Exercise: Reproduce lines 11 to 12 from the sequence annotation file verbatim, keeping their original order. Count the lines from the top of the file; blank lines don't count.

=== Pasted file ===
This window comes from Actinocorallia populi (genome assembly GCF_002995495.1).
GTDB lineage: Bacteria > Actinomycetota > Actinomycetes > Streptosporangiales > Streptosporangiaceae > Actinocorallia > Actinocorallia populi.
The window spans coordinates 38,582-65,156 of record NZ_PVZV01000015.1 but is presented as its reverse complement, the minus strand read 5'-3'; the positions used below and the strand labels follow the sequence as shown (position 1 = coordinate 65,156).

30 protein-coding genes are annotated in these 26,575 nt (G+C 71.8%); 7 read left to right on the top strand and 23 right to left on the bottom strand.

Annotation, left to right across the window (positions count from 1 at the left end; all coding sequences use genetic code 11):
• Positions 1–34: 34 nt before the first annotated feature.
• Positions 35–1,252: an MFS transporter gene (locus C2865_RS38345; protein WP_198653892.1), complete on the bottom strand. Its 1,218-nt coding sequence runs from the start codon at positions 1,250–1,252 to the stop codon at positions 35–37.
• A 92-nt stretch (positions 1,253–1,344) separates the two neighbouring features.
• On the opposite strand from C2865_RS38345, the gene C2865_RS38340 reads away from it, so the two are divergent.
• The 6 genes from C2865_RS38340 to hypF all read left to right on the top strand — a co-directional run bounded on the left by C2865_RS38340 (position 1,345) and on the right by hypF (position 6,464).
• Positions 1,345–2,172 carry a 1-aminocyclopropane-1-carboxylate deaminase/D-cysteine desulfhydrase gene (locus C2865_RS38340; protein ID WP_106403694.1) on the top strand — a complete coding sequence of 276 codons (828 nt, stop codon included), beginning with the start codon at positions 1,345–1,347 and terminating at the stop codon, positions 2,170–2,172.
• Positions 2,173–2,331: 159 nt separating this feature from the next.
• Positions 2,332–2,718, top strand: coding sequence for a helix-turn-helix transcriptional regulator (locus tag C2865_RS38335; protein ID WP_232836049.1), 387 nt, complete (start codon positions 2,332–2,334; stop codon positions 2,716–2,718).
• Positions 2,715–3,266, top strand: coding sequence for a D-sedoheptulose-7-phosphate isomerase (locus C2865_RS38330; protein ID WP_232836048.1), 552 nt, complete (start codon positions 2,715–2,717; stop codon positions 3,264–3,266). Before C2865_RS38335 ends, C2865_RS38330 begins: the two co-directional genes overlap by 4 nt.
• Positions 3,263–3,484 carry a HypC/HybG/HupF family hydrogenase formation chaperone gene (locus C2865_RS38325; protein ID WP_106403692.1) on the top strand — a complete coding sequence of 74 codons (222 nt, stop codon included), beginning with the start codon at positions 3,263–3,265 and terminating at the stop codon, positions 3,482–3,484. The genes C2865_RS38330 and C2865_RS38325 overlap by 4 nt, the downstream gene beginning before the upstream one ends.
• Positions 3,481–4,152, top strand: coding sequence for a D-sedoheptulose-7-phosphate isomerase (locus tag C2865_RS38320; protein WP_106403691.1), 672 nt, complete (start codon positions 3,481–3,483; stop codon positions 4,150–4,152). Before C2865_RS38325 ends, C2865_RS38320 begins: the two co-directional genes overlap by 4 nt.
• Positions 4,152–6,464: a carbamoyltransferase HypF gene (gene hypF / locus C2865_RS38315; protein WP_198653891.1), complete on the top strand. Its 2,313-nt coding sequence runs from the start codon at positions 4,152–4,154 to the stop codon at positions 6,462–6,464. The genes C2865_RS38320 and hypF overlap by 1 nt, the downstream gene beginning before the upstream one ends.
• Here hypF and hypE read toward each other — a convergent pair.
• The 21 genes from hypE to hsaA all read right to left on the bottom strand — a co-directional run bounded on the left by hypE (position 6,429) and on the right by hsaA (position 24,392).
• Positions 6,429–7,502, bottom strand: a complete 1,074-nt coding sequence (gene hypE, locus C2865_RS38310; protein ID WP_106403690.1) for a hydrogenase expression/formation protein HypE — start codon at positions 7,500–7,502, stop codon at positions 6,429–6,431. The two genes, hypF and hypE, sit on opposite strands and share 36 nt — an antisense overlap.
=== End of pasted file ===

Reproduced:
• Positions 1,345–2,172 carry a 1-aminocyclopropane-1-carboxylate deaminase/D-cysteine desulfhydrase gene (locus C2865_RS38340; protein ID WP_106403694.1) on the top strand — a complete coding sequence of 276 codons (828 nt, stop codon included), beginning with the start codon at positions 1,345–1,347 and terminating at the stop codon, positions 2,170–2,172.
• Positions 2,173–2,331: 159 nt separating this feature from the next.